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A bad review for bad reviewers

I'm kind of pulling out my hair trying to plan my annual summer vacation, as I've been combing vacation review sites, such as TripAdvisor.com, for ideas on the perfect destination for my husband and me.

They’ve been no help.

It’s not too different from when I check out the reviews before I try a new restaurant or service provider.

The internet provides a quick and easy resource to scour others’ opinions on what’s good or bad about a beach resort, taco truck or plumbing company.

But sometimes you have to read 20 reviews to find one that’s useful.

I know they can be helpful.

I just interviewed a restaurateur for a story for an upcoming edition of Lehigh Valley Business, and he told me he regularly reads the online reviews to see what people are saying so he can stress the things people say they like and improve on anything they didn’t.

He even memorized his star ratings from the major review sites.

He credits the resources for helping him keep his restaurant the best it can be.

But they also can be a waste of internet space.

There was another guy I talked to who runs a food truck that operates at various locations throughout the Lehigh Valley.

He has a new neighbor, a neighbor who apparently doesn’t like his dog.

When he recently checked an online review of his business, he found that his neighbor – skipping a review of his food truck, which the man admitted he had never tried – had used the restaurant review site to complain that the food truck owner left his dog outside, barking all night, at his home.

While I can understand the frustration of someone losing sleep to a loud barker, that post had to be just about one of the most egregious abuses of a review site.

Not only was it a little aggressive – you woke me up, I’ll hurt your business – it was the wrong way to handle a private dispute, and probably violates the review site’s terms of service.

The problem is it’s not just about one inappropriate review. It seems that too many people just don’t know how to leave a proper review.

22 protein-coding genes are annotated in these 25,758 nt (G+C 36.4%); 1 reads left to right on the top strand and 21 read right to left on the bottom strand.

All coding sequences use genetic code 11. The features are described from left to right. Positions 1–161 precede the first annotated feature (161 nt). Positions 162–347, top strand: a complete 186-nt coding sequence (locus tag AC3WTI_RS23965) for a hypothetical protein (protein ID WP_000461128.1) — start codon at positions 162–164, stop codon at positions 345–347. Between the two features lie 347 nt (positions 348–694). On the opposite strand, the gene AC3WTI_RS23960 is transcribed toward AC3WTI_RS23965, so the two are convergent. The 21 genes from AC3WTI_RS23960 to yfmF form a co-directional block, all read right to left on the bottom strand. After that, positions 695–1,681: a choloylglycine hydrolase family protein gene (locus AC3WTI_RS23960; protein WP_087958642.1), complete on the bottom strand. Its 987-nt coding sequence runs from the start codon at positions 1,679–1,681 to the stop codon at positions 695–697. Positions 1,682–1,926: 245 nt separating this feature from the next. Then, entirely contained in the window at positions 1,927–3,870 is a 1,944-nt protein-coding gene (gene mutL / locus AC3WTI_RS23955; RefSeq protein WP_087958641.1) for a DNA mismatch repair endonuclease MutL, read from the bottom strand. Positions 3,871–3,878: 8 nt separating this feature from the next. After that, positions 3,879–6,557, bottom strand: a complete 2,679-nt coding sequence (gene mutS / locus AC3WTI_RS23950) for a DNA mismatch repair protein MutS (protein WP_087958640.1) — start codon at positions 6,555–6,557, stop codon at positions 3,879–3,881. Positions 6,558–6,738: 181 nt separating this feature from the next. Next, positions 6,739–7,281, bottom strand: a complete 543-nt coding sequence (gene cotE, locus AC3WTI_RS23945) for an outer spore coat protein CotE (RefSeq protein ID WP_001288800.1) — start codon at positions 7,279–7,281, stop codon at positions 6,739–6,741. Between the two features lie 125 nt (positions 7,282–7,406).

Listen, I get it. Maybe as a journalist I’m a bit biased about telling the story the right way, but I’m not asking for a New York Times lifestyle section quality review, just some useful facts.

Taking out the people who are clearly just pumping up a place because they are friends with the owners, and the same with those trashing it because they’re the competition or they’re mad about the owner’s dog, you still have a lot of people who just don’t know how to write a review that’s helpful.

Let’s take a review of a Caribbean resort: “There were a lot of bugs, and it was damp with a mildew smell.”

Yes, you’re in the Caribbean during the rainy season. It’s going to be wet and buggy. It’s not the resort’s fault.

How about: “Carlos was such a great bartender, always friendly and made great drinks.”

Do you expect me to walk around the entire resort asking for Carlos because a woman on the internet said he made great margaritas?

Or how about: “The food was bad” “the food was mediocre” “the food was fantastic.”

I don’t know your tastes. Those descriptions mean nothing to me.

Tell me what was good. Were there a good variety and good portions? Was everything fresh? Could they accommodate special dietary needs?

Those will answer specific questions a future traveler might have.

Other good questions to address:

• What is the age of the crowd? Is it a party scene with a bunch of 20-somethings or a more laid back location for older people?

• Is the service friendly in general or do they say “no problem” but walk away with a scowl on their face when you ask for something?

• What is there to do and what is worth doing?

• Do you think you received good value?

Look for similar advice if reviewing a restaurant:

• Were the prices fair for what you got?

• Was food fresh and properly cooked?

• How was fast was the service? But, make sure to mention if the place was busy or empty.

• Is the place clean?

• How was the ambiance? Was it romantic, fancy, casual, family friendly, quiet, loud?

For services, the basics matter:

• Did the professional deliver services as promised?

• Was the work completed promptly and properly?

• Were the workers friendly, clean and polite?

• Was the price fair?

Sure, add a little color. Perhaps you have a little extra experience or expertise with a certain subject, so let people know so your opinion holds more water.

If your experience was bad, don’t be afraid to say it, just explain why it was bad and whether or not it was a one-off deal such as “it rained on my vacation” or “the air conditioning was broken the day I ate at the café” before you throw a place under the bus as just plain no good.

Certainly, throw in an amusing anecdote or two to show a deeper look at the experience, but don’t forget the basics – those could make or break a person’s decision to follow in your footsteps.

Most of all, be honest. An honest review can make someone else make a more informed decision and have a better overall experience.

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